public
    { Public declarations }
    constructor Create(AOwner: TComponent); override;
  published
    { Published declarations }
    property OnAccelerate: TAccelerateEvent read FOnAccelerate write FOnAccelerate;
  end;

{$IFDEF FPC}
const
  kAccelerometerFrequency = 100.0; // Hz
{$ENDIF}

{$IFDEF FPC}
type
  UIAcceleration = objcclass external (NSObject)
  public
    function timestamp: NSTimeInterval; message 'timestamp';
    function x: UIAccelerationValue; message 'x';
    function y: UIAccelerationValue; message 'y';
    function z: UIAccelerationValue; message 'z';
  end;
{$ENDIF}

{$IFDEF FPC}
type
  AccDelegate = objcclass(NSObject)
    procedure accelerometer_didAccelerate(accelerometer: UIAccelerometer; acceleration: UIAcceleration); message 'accelerometer:didAccelerate:';
  end;
{$ENDIF}

{$IFDEF FPC}
var
  AccDelegatVar: AccDelegate;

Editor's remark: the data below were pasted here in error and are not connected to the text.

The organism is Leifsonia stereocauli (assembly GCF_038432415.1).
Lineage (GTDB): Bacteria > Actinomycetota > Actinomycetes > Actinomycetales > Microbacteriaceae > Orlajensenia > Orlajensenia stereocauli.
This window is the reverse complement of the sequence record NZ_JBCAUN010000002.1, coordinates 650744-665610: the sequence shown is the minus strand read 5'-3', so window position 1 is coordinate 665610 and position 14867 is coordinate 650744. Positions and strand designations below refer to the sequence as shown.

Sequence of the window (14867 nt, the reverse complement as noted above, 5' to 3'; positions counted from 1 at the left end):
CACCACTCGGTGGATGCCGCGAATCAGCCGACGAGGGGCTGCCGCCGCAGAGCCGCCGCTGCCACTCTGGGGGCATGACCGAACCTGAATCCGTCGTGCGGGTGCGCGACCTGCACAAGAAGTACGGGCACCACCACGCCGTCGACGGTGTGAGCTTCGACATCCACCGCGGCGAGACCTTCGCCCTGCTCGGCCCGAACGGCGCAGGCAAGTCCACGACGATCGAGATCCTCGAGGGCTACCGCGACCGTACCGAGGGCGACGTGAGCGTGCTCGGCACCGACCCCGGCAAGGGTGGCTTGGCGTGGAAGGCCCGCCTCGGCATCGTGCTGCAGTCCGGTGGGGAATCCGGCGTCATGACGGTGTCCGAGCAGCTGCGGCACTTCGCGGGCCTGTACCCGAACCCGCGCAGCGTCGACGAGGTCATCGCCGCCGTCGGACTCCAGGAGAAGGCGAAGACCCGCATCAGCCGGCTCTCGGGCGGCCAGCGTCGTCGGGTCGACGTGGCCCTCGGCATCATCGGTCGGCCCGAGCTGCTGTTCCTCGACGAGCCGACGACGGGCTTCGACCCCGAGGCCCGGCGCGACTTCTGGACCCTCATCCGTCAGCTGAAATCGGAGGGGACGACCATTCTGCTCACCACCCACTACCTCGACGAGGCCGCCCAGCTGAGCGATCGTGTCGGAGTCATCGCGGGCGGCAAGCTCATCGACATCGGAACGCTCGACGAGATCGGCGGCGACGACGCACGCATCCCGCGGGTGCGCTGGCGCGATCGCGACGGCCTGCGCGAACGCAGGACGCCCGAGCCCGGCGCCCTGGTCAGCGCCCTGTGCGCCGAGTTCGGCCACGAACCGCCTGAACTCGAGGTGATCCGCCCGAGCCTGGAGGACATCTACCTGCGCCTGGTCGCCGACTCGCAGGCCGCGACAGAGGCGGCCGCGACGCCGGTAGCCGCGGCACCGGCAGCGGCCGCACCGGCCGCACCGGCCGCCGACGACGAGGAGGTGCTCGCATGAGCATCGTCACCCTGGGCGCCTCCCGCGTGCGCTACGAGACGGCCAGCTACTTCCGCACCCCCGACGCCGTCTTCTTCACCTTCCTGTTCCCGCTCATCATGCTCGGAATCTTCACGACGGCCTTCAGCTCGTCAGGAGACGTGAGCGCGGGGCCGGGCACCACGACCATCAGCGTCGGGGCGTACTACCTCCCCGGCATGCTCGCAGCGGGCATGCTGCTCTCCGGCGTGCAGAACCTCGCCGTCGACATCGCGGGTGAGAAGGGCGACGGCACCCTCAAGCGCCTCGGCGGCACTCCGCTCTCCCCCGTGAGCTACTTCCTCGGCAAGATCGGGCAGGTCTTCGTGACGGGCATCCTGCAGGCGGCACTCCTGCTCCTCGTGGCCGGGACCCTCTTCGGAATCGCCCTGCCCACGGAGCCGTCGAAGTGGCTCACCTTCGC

{$ENDIF}

var
  MyAccelerometer: TiOSAccelerometer;

procedure Register;

implementation

{$IFDEF FPC}
procedure AccDelegate.accelerometer_didAccelerate(accelerometer: UIAccelerometer; acceleration: UIAcceleration);
begin
  if Assigned(MyAccelerometer) then
    if Assigned(MyAccelerometer.FOnAccelerate) then
      MyAccelerometer.FOnAccelerate(acceleration.x,acceleration.y);
end;
{$ENDIF}

constructor TiOSAccelerometer.Create(AOwner: TComponent);
begin
  inherited;
  {$IFDEF FPC}
  UIAccelerometer.sharedAccelerometer.setUpdateInterval(1.0 / kAccelerometerFrequency);
  AccDelegatVar := AccDelegate.alloc;
  UIAccelerometer.sharedAccelerometer.setDelegate(AccDelegatVar);
  {$ENDIF}
end;

procedure Register;
begin
  RegisterComponents('iOS', [TiOSAccelerometer]);
end;

end.

Let's break it down and go through each piece. First we declare an event type. When the accelerometer gives us acceleration data we want the X and Y components of it.

type
  TAccelerateEvent = procedure(x,y : Double) of object;